Lockheed Martin Automates Non-Conforming Material Control Process
FORT WORTH, Texas, February 24th, 1998 -- Lockheed Martin Tactical Aircraft Systems has implemented an automated control process to streamline its procedures for documenting non-conforming material in the factory that produces the F-16 and major components for the F-22 and F-2 fighters.
Non-conforming material (usually referred to simply as non-conformances) consists of discrepant parts that fail to meet exact engineering specifications. Non-conformances are documented and carefully tracked to ensure that proper corrective action is taken.
The current process for documenting non-conformances involves a lengthy, time-consuming manual procedure starting with a five-copy Quality Assurance Report (QAR) form. Once a non-conformance is identified by a quality assurance inspector, a QAR is initiated. From there, the form is manually carried to a data entry area. A data entry analyst checks the QAR for accuracy, and edits if necessary. The QAR is then delivered to the Text Data Processor (TDP), who in turn keys the QAR data into a management information system (called PAAC for Product Assurance Action Center) from the QAR form.
Meanwhile, the original copy of the QAR is routed manually for further action, and then hand-carried to the data entry area for cross-checking with the information that has been keyboarded.
Under the new process, seven steps are streamlined into four. The Quality Assurance Inspector enters the QAR directly into the PAAC data management system via computer. It is then reviewed by personnel who enter the QAR disposition into the system, which automatically performs transactions and creates rework or repair orders based on disposition. A laser printed paper QAR copy is routed with parts and then sent to the Quality Assurance Inspector who closes the QAR.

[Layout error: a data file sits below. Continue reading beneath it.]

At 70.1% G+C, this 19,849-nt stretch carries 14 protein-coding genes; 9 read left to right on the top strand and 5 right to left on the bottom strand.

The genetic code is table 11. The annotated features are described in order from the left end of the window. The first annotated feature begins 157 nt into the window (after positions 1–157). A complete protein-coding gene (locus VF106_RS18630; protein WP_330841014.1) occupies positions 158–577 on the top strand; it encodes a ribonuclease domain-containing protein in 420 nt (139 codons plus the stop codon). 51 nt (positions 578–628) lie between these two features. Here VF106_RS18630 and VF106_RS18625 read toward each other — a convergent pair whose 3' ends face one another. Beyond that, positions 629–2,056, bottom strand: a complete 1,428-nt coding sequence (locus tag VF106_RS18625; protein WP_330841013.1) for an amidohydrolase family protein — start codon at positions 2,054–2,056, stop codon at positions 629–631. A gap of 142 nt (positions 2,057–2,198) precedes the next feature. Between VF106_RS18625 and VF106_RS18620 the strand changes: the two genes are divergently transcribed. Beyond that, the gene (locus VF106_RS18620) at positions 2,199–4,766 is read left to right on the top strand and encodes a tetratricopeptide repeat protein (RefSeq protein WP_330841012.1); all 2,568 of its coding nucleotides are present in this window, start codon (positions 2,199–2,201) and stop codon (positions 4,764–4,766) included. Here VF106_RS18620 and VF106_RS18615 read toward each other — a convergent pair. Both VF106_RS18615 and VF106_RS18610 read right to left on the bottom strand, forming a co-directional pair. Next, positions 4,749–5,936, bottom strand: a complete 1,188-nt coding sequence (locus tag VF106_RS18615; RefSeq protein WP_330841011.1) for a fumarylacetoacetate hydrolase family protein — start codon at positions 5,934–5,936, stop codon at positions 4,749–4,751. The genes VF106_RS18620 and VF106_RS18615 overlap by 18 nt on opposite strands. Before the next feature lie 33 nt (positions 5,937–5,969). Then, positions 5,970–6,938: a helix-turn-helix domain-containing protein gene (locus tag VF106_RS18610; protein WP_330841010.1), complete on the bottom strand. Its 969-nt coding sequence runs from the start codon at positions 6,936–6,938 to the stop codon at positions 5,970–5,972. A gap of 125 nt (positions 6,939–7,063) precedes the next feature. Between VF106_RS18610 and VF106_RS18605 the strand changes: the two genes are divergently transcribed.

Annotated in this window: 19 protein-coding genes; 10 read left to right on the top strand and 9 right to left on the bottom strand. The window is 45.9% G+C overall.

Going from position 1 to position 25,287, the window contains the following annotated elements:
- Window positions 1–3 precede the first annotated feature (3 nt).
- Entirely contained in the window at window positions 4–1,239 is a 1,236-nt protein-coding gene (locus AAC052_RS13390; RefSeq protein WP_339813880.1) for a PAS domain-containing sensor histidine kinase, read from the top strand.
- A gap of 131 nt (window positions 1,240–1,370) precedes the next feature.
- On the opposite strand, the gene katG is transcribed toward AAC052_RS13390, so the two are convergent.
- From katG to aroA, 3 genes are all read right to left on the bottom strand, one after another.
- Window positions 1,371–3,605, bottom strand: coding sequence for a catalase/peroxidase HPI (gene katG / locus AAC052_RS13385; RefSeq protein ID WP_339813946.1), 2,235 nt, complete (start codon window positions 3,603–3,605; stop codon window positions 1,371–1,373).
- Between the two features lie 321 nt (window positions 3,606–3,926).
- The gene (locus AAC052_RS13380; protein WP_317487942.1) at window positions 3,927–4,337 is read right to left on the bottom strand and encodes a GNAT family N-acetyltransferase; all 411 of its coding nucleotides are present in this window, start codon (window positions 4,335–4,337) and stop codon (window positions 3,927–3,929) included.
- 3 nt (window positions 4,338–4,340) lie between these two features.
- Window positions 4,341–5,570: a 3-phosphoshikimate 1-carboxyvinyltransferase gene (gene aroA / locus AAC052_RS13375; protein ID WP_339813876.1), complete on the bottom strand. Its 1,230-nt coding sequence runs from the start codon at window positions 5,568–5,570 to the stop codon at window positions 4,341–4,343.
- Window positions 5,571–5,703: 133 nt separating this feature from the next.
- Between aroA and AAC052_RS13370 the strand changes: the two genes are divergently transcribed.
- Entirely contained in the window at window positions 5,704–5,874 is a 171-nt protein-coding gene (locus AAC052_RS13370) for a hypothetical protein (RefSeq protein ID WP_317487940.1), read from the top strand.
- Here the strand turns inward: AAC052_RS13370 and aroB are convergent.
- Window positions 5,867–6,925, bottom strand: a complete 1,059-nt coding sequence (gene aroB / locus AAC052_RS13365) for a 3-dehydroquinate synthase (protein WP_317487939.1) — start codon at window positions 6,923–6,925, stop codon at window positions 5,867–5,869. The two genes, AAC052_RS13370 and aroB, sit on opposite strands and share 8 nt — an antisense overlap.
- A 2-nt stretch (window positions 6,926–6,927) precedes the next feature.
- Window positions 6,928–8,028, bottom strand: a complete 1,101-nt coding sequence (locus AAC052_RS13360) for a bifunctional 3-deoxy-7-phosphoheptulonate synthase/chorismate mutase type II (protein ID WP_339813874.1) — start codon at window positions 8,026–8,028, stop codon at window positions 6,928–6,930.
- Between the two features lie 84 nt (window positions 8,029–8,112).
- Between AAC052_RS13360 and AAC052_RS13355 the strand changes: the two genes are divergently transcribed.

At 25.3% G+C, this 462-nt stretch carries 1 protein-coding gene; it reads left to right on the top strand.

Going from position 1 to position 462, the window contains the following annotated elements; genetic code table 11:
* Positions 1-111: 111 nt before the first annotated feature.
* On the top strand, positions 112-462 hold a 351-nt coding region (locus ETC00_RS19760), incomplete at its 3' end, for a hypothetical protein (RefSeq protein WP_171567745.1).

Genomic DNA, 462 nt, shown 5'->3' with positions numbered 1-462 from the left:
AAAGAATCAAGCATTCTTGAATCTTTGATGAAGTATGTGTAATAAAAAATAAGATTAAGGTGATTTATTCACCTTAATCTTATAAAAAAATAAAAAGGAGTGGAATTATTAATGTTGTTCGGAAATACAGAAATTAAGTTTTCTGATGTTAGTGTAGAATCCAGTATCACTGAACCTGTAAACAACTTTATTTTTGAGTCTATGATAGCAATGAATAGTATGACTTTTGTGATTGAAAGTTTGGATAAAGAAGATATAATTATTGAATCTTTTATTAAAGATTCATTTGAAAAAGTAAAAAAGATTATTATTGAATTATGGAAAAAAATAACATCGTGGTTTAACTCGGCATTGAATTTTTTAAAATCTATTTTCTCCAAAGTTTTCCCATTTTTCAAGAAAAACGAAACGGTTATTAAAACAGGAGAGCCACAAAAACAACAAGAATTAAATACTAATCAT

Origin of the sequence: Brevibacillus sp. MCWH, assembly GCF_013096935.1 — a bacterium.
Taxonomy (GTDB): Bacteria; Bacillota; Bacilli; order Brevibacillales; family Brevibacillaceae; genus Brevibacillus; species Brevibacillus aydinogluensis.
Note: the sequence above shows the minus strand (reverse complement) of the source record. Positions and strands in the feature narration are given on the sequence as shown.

The old process took between 20 to 30 days to complete. With the automated system, up to 10 days can be cut from the cycle. It also means the elimination of a complex five-ply paper form, less personnel required for administration, greatly improved data accuracy, no lost QAR forms and immediate recognition of non-conformance events.
"With ever greater demand by our customers to reduce costs, we are constantly striving to become the least cost producer, and to implement lean manufacturing principles throughout our operations," said Alan Richardson, Manager of Quality Assurance Services for Tactical Aircraft Systems.
"By implementing an automated process for identifying, tracking and correcting non-conformances, we have taken another important step towards becoming a more lean manufacturer. For example, by 2001 we project net cumulative savings of over $1 million from this system. But that's just the tip of the iceberg, because it only accounts for the savings from comparing the operating costs of the two systems. Much greater savings will be realized by the overall efficiencies and reduced cycle times introduced in plant operations."
The automated process has already been successfully implemented in the F-22 program at Lockheed Martin Tactical Aircraft Systems and is scheduled to be implemented in the F-2 program by the end of February. It will be fully implemented in the F-16 program by the end of the year, and will be applied to future programs such as the Joint Strike Fighter.
Personnel at the Fort Worth factory have significantly reduced the rate of non-conformances and associated QARs produced, as one aspect of a lean manufacturing and quality improvement initiative that began in 1992. The QAR disposition and corrective action processes have been significantly improved in both timeliness and effectiveness. These have improved flow efficiency and have reduced cycle time. As a result of this and other "lean" measures, the company has been able to reduce its cost in producing the F-16 even as production rates declined.
Lockheed Martin Tactical Aircraft Systems produces the F-16 for the U.S. Air Force and a number of foreign countries, and is leading the corporation's Joint Strike Fighter program. It also produces the F-22's mid-fuselage section, is responsible for various subsystems of the air dominance fighter, and is participating in the production of Japan's F-2 fighter.